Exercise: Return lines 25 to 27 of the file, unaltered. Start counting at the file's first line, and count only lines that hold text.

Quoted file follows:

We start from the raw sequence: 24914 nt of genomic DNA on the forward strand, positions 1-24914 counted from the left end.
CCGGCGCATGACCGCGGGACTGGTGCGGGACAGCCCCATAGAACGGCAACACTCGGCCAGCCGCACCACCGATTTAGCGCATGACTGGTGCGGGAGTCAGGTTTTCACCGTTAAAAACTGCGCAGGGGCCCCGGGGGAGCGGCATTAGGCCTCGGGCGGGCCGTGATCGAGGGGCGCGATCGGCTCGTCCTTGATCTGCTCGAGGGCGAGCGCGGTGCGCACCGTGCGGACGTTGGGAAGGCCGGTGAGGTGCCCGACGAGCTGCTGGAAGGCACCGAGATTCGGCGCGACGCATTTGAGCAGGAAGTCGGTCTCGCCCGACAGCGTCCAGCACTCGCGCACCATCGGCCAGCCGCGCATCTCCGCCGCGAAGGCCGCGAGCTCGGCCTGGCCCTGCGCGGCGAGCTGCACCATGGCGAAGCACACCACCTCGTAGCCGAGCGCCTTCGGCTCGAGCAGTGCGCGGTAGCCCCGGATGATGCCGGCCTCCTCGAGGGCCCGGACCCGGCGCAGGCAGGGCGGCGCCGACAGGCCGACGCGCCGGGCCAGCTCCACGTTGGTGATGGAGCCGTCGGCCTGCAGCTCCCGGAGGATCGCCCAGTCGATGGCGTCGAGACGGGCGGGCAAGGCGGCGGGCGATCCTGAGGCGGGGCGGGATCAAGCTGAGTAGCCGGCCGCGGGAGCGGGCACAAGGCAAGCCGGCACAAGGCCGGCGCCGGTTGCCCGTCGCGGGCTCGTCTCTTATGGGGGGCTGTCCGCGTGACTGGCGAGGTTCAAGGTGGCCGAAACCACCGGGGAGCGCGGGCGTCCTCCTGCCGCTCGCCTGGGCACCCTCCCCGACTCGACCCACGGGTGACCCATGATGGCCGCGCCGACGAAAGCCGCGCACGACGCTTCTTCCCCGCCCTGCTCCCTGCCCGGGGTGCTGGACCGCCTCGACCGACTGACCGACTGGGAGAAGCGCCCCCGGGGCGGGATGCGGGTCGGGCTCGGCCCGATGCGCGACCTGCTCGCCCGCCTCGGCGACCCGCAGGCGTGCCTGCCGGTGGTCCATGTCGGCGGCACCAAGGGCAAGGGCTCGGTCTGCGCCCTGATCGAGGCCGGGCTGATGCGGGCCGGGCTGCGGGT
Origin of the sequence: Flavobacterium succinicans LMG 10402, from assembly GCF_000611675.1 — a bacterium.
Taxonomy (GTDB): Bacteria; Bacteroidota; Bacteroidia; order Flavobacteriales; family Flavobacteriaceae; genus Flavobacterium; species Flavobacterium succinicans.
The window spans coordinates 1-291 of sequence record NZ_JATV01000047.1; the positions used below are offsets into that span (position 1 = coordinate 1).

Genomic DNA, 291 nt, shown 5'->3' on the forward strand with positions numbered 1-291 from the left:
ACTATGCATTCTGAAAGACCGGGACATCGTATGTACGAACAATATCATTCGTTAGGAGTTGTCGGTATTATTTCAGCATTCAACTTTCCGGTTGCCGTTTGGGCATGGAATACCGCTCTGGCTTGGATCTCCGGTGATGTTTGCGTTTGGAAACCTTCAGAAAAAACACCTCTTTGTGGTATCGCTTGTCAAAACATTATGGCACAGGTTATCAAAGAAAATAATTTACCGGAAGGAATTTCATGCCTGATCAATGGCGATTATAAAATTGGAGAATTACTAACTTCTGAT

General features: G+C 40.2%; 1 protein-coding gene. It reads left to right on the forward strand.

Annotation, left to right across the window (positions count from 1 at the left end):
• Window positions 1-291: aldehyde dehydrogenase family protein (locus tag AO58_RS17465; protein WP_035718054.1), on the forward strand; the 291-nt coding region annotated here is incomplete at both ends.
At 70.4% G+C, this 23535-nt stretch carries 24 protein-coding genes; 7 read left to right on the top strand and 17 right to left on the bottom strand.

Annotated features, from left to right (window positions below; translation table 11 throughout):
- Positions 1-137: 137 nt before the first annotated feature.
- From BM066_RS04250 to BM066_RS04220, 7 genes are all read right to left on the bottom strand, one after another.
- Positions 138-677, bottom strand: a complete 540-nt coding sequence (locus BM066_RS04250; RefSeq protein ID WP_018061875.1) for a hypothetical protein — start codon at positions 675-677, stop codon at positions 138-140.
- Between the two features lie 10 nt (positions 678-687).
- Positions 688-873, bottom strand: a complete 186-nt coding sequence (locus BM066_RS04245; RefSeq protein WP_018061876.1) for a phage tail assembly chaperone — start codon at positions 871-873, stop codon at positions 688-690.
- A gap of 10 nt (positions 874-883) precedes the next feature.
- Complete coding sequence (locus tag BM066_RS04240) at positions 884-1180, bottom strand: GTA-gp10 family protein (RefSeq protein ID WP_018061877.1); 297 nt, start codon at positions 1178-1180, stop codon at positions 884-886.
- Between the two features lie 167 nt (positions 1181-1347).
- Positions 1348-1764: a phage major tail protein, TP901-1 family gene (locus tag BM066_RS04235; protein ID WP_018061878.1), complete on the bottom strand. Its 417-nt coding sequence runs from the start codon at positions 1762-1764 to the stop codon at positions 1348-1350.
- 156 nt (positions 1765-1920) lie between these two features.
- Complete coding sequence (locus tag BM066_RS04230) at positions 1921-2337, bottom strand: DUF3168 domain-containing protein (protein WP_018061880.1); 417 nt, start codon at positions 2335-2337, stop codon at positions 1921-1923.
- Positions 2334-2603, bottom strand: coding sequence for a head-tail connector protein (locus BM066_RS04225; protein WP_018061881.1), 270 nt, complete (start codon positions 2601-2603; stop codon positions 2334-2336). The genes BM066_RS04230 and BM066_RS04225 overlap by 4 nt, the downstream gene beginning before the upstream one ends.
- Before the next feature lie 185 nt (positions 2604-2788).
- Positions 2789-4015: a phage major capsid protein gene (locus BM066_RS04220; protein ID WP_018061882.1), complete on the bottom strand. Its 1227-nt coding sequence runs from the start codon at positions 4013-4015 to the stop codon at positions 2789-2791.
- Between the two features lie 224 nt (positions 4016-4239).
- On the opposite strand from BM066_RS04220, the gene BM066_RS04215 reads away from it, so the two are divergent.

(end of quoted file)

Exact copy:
- Before the next feature lie 185 nt (positions 2604-2788).
- Positions 2789-4015: a phage major capsid protein gene (locus BM066_RS04220; protein ID WP_018061882.1), complete on the bottom strand. Its 1227-nt coding sequence runs from the start codon at positions 4013-4015 to the stop codon at positions 2789-2791.
- Between the two features lie 224 nt (positions 4016-4239).